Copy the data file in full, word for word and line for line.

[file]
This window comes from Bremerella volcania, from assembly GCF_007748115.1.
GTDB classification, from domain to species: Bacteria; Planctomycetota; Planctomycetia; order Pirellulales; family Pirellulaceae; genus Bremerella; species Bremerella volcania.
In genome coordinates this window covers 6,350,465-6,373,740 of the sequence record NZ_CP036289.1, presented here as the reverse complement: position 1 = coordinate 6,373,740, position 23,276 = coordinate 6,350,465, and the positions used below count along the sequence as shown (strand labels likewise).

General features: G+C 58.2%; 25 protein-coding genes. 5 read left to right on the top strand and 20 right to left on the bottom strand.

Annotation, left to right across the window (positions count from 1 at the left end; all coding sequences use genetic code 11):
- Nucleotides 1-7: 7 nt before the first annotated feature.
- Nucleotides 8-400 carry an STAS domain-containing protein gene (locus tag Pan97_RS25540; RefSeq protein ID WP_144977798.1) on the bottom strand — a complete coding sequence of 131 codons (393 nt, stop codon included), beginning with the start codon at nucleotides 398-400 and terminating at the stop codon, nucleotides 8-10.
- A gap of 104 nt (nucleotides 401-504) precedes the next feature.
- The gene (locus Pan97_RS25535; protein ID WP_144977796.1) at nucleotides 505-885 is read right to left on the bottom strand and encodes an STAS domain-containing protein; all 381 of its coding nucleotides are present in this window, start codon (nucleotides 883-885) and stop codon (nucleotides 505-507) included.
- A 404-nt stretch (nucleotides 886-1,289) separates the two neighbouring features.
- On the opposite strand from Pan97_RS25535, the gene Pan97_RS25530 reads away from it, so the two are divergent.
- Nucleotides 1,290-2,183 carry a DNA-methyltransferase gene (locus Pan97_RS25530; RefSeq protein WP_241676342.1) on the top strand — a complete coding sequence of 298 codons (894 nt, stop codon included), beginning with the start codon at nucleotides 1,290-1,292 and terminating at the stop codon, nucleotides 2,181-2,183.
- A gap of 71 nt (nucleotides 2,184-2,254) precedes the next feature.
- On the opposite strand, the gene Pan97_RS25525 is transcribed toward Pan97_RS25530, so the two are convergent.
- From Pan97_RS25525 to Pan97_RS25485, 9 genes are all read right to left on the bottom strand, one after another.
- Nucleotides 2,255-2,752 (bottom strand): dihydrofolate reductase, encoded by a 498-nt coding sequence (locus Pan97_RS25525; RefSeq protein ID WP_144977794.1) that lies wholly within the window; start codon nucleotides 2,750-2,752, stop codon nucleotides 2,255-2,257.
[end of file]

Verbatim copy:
This window comes from Bremerella volcania, from assembly GCF_007748115.1.
GTDB classification, from domain to species: Bacteria; Planctomycetota; Planctomycetia; order Pirellulales; family Pirellulaceae; genus Bremerella; species Bremerella volcania.
In genome coordinates this window covers 6,350,465-6,373,740 of the sequence record NZ_CP036289.1, presented here as the reverse complement: position 1 = coordinate 6,373,740, position 23,276 = coordinate 6,350,465, and the positions used below count along the sequence as shown (strand labels likewise).

General features: G+C 58.2%; 25 protein-coding genes. 5 read left to right on the top strand and 20 right to left on the bottom strand.

Annotation, left to right across the window (positions count from 1 at the left end; all coding sequences use genetic code 11):
- Nucleotides 1-7: 7 nt before the first annotated feature.
- Nucleotides 8-400 carry an STAS domain-containing protein gene (locus tag Pan97_RS25540; RefSeq protein ID WP_144977798.1) on the bottom strand — a complete coding sequence of 131 codons (393 nt, stop codon included), beginning with the start codon at nucleotides 398-400 and terminating at the stop codon, nucleotides 8-10.
- A gap of 104 nt (nucleotides 401-504) precedes the next feature.
- The gene (locus Pan97_RS25535; protein ID WP_144977796.1) at nucleotides 505-885 is read right to left on the bottom strand and encodes an STAS domain-containing protein; all 381 of its coding nucleotides are present in this window, start codon (nucleotides 883-885) and stop codon (nucleotides 505-507) included.
- A 404-nt stretch (nucleotides 886-1,289) separates the two neighbouring features.
- On the opposite strand from Pan97_RS25535, the gene Pan97_RS25530 reads away from it, so the two are divergent.
- Nucleotides 1,290-2,183 carry a DNA-methyltransferase gene (locus Pan97_RS25530; RefSeq protein WP_241676342.1) on the top strand — a complete coding sequence of 298 codons (894 nt, stop codon included), beginning with the start codon at nucleotides 1,290-1,292 and terminating at the stop codon, nucleotides 2,181-2,183.
- A gap of 71 nt (nucleotides 2,184-2,254) precedes the next feature.
- On the opposite strand, the gene Pan97_RS25525 is transcribed toward Pan97_RS25530, so the two are convergent.
- From Pan97_RS25525 to Pan97_RS25485, 9 genes are all read right to left on the bottom strand, one after another.
- Nucleotides 2,255-2,752 (bottom strand): dihydrofolate reductase, encoded by a 498-nt coding sequence (locus Pan97_RS25525; RefSeq protein ID WP_144977794.1) that lies wholly within the window; start codon nucleotides 2,750-2,752, stop codon nucleotides 2,255-2,257.